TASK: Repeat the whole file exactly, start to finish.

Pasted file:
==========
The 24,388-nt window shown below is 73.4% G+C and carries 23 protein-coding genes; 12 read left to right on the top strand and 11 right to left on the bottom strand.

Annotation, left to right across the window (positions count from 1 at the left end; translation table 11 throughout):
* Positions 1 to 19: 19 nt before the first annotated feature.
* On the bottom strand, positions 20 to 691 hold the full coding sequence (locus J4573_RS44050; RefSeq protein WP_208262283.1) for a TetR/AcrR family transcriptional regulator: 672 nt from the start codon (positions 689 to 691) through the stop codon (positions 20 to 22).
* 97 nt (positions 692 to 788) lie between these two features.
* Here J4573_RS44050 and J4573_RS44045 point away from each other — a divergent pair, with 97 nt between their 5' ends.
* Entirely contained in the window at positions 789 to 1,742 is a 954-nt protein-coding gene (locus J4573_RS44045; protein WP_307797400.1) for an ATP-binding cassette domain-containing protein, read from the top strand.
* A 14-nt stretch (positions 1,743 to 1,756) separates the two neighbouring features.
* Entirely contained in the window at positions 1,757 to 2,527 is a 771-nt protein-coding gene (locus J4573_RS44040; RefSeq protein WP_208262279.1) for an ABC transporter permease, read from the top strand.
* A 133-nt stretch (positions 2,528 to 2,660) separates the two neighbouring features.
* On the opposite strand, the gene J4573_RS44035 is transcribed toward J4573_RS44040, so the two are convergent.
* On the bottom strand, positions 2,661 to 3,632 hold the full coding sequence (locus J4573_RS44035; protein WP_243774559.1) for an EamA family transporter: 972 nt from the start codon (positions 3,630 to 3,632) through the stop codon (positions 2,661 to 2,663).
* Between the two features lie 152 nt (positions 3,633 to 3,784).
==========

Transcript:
The 24,388-nt window shown below is 73.4% G+C and carries 23 protein-coding genes; 12 read left to right on the top strand and 11 right to left on the bottom strand.

Annotation, left to right across the window (positions count from 1 at the left end; translation table 11 throughout):
* Positions 1 to 19: 19 nt before the first annotated feature.
* On the bottom strand, positions 20 to 691 hold the full coding sequence (locus J4573_RS44050; RefSeq protein WP_208262283.1) for a TetR/AcrR family transcriptional regulator: 672 nt from the start codon (positions 689 to 691) through the stop codon (positions 20 to 22).
* 97 nt (positions 692 to 788) lie between these two features.
* Here J4573_RS44050 and J4573_RS44045 point away from each other — a divergent pair, with 97 nt between their 5' ends.
* Entirely contained in the window at positions 789 to 1,742 is a 954-nt protein-coding gene (locus J4573_RS44045; protein WP_307797400.1) for an ATP-binding cassette domain-containing protein, read from the top strand.
* A 14-nt stretch (positions 1,743 to 1,756) separates the two neighbouring features.
* Entirely contained in the window at positions 1,757 to 2,527 is a 771-nt protein-coding gene (locus J4573_RS44040; RefSeq protein WP_208262279.1) for an ABC transporter permease, read from the top strand.
* A 133-nt stretch (positions 2,528 to 2,660) separates the two neighbouring features.
* On the opposite strand, the gene J4573_RS44035 is transcribed toward J4573_RS44040, so the two are convergent.
* On the bottom strand, positions 2,661 to 3,632 hold the full coding sequence (locus J4573_RS44035; protein WP_243774559.1) for an EamA family transporter: 972 nt from the start codon (positions 3,630 to 3,632) through the stop codon (positions 2,661 to 2,663).
* Between the two features lie 152 nt (positions 3,633 to 3,784).